Returned home from Greenbelt to find a CD in my postbox. A collection of songs and poems written by Eolath Magee and kindly sent to me by a friend of his. Thank you so much Heather. It is wonderful.
Being with the baby this year at Greenbelt meant being more selective. So I sought out only those talks that I thought might offer something very important. Because I didn’t have time for anything else.
Ana’s highlights were undoubtedly the (fabulous! Blair and your offsted buddies take note!) creche, the drummers situated near the mainstage and Nizlopi who she absolutely loved. We’d never left her with strangers before and maybe it was high time because she cried to not-be-left at the creche when we had cause to be there just to register or whatever.
So I guess that was also a highlight for me. To see her so happy with other adults and kids and not dependent on me or Ian for that. Even for a couple of hours. To see her rocking out to Nizlopi and joining in with the drummers. She’s a complete person and this is a joy and a relief to behold.
The other thing I will take with me this year was John Bell’s admonition to non-judgementalism during one of (I can’t even recall which) his talks. I had heard some of his stuff about the defeminisation of the church before in other people’s talks but it made me feel glad to hear him saying it in that plain and direct way of his to such a crowd. These things cannot be said enough.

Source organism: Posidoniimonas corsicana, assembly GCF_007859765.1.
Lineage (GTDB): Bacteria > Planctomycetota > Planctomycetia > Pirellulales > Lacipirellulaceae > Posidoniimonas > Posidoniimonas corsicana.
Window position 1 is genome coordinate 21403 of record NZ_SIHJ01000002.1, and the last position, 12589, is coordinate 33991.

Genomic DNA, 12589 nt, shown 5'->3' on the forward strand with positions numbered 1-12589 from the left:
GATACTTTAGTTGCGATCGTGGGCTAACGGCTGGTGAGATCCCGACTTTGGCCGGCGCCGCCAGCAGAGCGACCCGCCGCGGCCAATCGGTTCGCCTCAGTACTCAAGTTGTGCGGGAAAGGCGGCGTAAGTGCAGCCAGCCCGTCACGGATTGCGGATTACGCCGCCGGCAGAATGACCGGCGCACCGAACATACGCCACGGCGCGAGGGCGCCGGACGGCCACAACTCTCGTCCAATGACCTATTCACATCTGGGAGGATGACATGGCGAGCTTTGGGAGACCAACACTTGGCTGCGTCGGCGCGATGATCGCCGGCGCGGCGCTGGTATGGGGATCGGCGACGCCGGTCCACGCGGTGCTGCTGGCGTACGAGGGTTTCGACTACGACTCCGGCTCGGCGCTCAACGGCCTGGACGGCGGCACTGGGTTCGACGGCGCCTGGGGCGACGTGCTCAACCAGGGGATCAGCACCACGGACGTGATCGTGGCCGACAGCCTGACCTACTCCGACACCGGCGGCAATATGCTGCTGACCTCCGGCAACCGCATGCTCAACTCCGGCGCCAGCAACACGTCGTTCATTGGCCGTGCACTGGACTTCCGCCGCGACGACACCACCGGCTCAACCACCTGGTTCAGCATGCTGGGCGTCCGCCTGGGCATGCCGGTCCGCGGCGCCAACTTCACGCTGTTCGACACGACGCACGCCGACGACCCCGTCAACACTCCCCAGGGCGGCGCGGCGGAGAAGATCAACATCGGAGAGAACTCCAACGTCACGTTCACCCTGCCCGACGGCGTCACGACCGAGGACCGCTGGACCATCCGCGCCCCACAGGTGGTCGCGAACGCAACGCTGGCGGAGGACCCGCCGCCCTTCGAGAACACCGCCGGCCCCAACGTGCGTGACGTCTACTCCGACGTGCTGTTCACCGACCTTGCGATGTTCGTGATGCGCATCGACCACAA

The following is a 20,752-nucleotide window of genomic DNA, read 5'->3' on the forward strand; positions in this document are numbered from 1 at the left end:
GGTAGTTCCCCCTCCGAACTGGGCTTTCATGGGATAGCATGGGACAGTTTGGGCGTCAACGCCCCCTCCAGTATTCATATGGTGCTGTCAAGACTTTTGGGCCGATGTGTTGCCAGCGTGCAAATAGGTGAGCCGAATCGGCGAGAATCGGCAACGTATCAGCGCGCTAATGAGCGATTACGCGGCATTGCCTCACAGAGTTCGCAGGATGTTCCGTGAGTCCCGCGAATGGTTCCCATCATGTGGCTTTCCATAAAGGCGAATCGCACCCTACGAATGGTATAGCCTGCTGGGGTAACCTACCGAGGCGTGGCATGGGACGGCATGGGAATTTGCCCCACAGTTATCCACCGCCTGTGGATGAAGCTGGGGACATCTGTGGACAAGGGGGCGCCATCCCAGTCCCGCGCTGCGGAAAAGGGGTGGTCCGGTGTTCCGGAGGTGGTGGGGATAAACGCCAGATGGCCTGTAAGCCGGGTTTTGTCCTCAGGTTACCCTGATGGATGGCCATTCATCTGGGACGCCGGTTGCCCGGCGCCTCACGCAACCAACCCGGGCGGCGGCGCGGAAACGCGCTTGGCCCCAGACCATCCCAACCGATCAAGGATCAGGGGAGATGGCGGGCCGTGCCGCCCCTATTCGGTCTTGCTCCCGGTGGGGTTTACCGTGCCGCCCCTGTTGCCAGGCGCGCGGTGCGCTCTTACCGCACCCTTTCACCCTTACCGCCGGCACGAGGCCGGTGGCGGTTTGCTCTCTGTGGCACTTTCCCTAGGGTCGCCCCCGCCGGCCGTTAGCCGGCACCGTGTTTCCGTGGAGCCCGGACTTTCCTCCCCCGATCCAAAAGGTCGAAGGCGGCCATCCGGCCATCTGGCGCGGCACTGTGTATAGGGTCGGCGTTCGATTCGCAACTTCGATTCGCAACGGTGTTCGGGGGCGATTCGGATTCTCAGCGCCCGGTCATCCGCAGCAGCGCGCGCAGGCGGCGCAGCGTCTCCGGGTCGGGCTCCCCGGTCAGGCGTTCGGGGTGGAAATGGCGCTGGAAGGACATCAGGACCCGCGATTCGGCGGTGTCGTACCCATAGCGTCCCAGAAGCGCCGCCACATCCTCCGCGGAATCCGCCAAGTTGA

And kudos also to Ikon’s feminist testimony as part of their service. The spectacle of a woman taking the microphone and saying nothing for several seconds was a provocative statement, the worth of which was proven (in my opinion) by the fact that some of the audience thought it was a joke.
So on that theme of non-judgement here’s one of Eolath’s pieces. The website address is www.venturewithin.com
In the Presence of Death
It is tempting, in the presence of death,
To imagine we can know a person;
To summarise their life
Or to make assessments from the
Supposed advantage of surviving them.
But we have no perspective worthy of
The epic of a human life.
Did this man succeed or fail?
By what measure? Love, or fail to love?
Make a so-called contribution?
Go down in history or die forgotten?
Our judgements have no value.
Better that we attempt the impossible task
Of putting ourselves in this man’s shoes
For one minute.
What was his beginning, his legacy in life?
Some seeds begin in stony ground.
Some in rich pasture.
Some young shoots are nourished and tended.
Others survive alone by strength of simple obstinacy.
What were this man’s goals for himself?
Did he meet them or despair of them?
Picture in him, as adult or as child,
One moment of innocent delight;
One smile from a fully open heart,
And know that this is the nearest glimpse we can have
Of this one human struggle to be all that is possible.
Put aside any negative.
Put aside those parts of the curriculum of life
Where we suppose he could have done better.
Before AND after death,
No matter if sometimes hidden in life
We are each whole;
We are each beautiful;
We are each a miracle;
We are each a teacher;
We are each an indispensable part
Of this constantly renewed universe.
From that immortal part of ourselves,
Which is true compassion,
Let us ask for the wisdom to come to know OURSELVES
Through his example, and let us bless this man for his life.